Directed by Geoffery Hyland.
Maynardville Open-Air Theatre, 50th Anniversary Production.
Shakespeare at Maynardville.
(Wynberg: Houghton House, 2005)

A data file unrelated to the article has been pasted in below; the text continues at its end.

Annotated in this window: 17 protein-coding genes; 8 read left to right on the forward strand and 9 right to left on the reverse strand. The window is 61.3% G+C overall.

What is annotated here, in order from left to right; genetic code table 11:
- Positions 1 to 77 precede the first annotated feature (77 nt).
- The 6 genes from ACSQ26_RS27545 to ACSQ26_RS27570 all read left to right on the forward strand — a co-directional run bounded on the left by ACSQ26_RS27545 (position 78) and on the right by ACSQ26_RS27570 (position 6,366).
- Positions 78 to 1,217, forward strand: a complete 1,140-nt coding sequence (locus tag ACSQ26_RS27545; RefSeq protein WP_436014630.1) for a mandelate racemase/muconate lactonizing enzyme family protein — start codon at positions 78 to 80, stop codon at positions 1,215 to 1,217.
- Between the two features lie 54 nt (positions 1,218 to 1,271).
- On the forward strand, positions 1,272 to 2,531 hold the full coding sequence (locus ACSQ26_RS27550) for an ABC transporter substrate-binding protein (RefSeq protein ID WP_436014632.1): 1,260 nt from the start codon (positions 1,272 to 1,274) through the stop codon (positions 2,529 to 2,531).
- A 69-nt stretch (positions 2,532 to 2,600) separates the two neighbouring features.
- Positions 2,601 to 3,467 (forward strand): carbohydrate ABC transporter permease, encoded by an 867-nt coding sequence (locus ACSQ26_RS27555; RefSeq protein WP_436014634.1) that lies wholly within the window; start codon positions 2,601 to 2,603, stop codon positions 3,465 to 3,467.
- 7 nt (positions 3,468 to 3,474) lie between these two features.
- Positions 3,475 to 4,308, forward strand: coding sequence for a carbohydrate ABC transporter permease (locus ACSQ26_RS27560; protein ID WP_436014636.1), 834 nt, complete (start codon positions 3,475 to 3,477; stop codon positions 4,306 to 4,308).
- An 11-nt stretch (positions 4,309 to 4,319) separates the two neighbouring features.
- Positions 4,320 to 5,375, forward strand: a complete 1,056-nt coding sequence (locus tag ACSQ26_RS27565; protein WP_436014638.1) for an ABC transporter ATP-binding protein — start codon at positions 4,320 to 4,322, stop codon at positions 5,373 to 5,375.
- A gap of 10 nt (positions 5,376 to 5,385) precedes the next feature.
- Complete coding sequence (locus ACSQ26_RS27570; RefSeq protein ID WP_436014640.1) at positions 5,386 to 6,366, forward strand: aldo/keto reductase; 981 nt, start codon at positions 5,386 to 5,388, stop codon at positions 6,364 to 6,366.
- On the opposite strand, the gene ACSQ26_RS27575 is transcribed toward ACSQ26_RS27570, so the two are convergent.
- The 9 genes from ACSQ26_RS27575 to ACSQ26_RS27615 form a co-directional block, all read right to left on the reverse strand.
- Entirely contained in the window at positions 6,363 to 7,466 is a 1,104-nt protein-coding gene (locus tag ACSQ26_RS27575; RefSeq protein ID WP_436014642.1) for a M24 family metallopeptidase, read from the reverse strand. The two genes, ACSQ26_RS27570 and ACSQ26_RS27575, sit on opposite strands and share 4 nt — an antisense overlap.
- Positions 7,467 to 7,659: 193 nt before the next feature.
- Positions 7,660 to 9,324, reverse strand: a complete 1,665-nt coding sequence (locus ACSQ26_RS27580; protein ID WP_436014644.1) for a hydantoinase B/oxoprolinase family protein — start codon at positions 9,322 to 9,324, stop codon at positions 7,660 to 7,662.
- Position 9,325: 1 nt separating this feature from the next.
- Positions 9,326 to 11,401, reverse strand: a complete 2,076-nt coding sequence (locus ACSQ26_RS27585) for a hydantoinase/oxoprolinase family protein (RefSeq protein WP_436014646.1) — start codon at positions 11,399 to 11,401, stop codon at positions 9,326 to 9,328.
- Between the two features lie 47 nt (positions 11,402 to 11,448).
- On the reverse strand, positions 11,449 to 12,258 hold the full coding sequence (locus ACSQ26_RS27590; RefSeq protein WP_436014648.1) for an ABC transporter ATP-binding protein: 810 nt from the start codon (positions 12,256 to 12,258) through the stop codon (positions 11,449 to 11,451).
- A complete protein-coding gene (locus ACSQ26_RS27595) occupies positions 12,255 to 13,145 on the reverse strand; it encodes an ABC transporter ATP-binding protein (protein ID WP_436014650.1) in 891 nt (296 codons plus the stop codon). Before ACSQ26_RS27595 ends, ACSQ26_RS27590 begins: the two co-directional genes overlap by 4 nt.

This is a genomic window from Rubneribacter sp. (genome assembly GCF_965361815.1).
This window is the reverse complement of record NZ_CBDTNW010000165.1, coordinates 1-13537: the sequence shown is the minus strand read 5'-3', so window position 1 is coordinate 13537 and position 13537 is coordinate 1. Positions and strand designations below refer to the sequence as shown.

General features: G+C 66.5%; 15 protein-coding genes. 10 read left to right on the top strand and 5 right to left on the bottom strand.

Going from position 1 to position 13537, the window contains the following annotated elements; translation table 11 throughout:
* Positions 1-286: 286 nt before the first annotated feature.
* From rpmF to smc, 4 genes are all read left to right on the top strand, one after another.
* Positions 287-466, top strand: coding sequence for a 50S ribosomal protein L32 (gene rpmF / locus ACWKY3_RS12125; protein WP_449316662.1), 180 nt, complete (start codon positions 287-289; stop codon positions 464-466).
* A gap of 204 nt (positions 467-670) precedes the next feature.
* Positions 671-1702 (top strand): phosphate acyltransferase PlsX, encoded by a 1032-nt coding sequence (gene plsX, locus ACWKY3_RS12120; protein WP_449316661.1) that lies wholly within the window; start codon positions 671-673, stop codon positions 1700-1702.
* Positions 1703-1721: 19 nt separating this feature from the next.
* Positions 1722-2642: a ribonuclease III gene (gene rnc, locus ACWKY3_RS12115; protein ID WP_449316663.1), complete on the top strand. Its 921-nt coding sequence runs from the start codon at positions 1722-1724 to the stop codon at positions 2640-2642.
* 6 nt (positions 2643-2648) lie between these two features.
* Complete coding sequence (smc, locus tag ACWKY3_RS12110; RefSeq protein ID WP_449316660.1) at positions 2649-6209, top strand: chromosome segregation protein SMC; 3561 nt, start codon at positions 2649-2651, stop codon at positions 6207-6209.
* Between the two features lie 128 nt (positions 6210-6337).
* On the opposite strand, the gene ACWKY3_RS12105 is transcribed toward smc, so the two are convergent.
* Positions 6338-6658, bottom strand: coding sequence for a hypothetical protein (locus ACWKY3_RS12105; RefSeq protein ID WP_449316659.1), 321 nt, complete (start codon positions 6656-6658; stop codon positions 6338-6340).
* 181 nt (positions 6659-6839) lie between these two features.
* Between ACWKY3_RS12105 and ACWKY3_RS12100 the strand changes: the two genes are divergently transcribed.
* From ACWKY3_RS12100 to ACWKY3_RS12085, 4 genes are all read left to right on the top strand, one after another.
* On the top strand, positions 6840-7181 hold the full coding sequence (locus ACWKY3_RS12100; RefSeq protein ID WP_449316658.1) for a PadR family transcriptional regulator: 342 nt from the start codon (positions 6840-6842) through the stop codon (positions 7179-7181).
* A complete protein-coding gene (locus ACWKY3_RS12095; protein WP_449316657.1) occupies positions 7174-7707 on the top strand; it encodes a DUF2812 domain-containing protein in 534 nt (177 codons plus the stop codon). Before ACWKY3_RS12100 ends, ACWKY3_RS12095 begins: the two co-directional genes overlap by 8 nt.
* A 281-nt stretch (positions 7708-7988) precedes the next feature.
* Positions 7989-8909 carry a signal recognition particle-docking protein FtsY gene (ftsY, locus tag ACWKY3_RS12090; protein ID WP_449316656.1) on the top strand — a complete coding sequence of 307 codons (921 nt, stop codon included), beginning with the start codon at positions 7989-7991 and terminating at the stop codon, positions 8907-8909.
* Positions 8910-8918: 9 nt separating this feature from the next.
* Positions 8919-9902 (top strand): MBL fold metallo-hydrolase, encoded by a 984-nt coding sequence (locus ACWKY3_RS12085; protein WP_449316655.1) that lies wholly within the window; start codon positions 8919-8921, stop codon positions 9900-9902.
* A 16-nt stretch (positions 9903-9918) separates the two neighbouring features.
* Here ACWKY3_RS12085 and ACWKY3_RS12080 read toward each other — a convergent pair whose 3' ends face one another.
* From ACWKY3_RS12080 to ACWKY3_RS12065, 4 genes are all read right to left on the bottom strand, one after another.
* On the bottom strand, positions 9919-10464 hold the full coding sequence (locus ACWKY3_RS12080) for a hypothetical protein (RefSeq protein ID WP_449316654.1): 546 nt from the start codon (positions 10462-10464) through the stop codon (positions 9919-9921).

For various reasons my journey to see this production of Twelfth Night was made by train to Wynberg station, and on foot from there – via the litter and hubbub of Main Road on a Friday night – to Maynardville. I disclose this piece of personal information because it struck me, as I surveyed the pre-show picnics spread across the lawns of the park, that such an arrival would be considered distasteful by most of the patrons at this venerable institution on the Cape Town summer calendar. Consequently I found myself losing confidence in the face of over-familiar but unrelenting questions: is Shakespeare-in-the-park merely a bourgeois indulgence, in light of the manifest evidence of socio-economic problems in our country? Does Shakespeare put our politico-cultural dilemmas into perspective, or is the reverse true? If it falls to the (largely white) upper-middle class – although in the case of Cape Town, with its astronomical property prices, one is tempted to refer to the landed gentry – to preserve this particular version of Shakespeare in South Africa, is this a cause for embarrassment or simply a local variation on the universal theme of high art, elitism and patronage?